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Planning Your Legacy

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Case Study

The following is an illustration of how this type of donation works.

Sandy, aged 72, has an IRA she created when she rolled her retirement plan over shortly after retiring. Her required minimum distribution in 2013 is $9,500. She has the choice of taking the $9,500 distribution and paying income tax on the funds, or, under the charitable IRA legislation, Sandy can give this amount directly to her favorite qualified charity. If she does this, Sandy will not have to pay income tax on the $9,500. Sandy decides that because she doesn’t need the distribution, she will have it transferred directly to her favorite charity.

Sandy can transfer the amount from her IRA anytime on or before Dec. 31, 2013, and she will avoid paying income tax on the $9,500. She will not, however, be able to use it as a 2013 charitable income tax deduction. But the benefit is twofold:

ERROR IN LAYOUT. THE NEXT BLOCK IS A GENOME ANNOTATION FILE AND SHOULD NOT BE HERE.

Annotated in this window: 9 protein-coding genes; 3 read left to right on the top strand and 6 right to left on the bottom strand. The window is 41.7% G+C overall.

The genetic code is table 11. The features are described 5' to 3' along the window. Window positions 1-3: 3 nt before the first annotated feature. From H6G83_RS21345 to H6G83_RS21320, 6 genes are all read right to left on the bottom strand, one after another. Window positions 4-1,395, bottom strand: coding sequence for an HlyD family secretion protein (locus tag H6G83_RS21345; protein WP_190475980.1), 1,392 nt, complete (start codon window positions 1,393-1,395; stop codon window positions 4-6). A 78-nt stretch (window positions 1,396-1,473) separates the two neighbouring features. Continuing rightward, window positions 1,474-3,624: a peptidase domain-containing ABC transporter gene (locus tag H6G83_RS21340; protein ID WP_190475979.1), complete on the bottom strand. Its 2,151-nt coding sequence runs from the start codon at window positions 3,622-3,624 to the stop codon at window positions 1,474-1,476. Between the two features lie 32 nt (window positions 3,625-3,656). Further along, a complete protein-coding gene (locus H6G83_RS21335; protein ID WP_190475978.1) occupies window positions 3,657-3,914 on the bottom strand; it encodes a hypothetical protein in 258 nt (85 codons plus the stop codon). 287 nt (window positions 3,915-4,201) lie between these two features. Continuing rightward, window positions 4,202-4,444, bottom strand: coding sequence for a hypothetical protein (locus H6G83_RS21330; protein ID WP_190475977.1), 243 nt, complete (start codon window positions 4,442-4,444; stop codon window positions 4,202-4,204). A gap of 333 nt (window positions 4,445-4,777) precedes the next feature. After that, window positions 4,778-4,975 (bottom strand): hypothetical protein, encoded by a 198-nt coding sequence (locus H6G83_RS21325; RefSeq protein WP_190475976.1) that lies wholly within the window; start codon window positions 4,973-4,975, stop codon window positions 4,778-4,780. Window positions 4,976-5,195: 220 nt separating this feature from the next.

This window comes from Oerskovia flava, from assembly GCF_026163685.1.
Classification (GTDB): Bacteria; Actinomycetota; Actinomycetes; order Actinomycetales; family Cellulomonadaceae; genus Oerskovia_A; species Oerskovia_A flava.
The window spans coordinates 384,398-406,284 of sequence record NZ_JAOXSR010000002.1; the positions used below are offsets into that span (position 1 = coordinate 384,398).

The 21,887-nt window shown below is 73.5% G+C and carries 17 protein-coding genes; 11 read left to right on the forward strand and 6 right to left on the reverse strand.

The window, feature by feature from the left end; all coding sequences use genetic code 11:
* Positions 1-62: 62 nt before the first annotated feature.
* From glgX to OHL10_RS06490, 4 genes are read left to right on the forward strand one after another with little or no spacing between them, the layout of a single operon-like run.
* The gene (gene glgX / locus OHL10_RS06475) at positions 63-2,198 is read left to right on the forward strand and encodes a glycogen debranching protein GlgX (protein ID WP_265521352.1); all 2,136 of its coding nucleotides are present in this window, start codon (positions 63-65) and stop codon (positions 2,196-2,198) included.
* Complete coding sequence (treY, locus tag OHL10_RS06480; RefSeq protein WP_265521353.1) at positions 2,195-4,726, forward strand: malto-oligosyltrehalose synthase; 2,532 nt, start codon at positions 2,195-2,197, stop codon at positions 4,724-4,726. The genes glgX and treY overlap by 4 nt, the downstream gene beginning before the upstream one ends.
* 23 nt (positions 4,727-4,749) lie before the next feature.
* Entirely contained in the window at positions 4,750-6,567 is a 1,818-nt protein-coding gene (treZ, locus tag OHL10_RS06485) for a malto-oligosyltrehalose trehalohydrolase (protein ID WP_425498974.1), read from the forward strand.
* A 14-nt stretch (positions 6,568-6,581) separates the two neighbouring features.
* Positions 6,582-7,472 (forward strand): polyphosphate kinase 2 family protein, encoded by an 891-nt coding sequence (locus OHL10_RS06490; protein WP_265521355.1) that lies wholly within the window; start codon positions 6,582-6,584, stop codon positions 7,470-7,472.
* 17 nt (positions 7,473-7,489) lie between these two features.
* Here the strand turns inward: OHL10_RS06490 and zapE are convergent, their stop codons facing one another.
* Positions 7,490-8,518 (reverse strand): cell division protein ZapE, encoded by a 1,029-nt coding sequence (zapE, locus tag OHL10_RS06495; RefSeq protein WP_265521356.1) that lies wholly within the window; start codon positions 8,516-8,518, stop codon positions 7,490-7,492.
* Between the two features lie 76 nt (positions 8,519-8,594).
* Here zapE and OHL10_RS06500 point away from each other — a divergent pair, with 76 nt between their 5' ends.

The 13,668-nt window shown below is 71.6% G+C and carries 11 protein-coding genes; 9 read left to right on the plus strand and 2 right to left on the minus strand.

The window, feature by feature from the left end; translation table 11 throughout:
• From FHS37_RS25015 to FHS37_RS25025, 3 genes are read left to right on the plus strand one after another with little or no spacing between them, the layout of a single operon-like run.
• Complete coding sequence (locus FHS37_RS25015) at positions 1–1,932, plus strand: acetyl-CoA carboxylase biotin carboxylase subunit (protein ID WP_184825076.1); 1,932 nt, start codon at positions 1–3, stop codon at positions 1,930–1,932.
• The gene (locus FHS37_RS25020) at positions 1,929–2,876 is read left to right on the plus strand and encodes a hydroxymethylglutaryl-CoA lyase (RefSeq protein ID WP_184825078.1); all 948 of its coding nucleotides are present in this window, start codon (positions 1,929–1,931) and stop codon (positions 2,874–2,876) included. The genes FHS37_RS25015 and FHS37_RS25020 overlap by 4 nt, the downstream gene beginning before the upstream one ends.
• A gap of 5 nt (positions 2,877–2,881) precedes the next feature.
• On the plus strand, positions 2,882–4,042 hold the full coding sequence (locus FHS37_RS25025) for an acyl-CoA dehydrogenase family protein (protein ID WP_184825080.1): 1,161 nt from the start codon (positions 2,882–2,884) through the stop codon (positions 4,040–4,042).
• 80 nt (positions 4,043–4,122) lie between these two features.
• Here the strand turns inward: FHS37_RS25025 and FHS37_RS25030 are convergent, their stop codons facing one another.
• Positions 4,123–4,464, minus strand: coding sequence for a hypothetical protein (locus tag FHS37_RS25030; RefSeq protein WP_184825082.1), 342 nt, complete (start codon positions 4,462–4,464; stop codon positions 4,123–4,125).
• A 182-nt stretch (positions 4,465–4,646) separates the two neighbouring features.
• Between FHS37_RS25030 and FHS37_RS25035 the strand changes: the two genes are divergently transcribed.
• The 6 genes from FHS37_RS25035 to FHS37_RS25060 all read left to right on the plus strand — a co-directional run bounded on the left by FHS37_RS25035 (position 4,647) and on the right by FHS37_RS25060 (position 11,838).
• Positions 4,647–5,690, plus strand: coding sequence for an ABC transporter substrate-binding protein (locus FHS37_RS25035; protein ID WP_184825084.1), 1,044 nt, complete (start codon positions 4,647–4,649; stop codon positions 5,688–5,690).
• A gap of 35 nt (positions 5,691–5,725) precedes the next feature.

• She won’t have to face the tax complications by adding $9,500 to her adjusted gross income.
  • She can witness the benefits of her generosity by giving now while she is alive.
The renewed charitable IRA rollover gives her an easy and convenient way to support us without tax complications.

Light BulbQuick Tip
If you have not yet taken your required minimum distribution, the charitable IRA rollover gift can satisfy all or part of that requirement up to $100,000.

For More Information
It is wise to consult tax professionals if you are contemplating gifts under the extended law. Please feel free to contact Deb Stallings at 415.398.2333 x103 or with any questions.

Copyright © The Stelter Company, All rights reserved.

The information on this website is not intended as legal or tax advice. For legal or tax advice, please consult an attorney. Figures cited in examples are for hypothetical purposes only and are subject to change. References to estate and income taxes apply to federal taxes only. State income/estate taxes or state law may impact your results.

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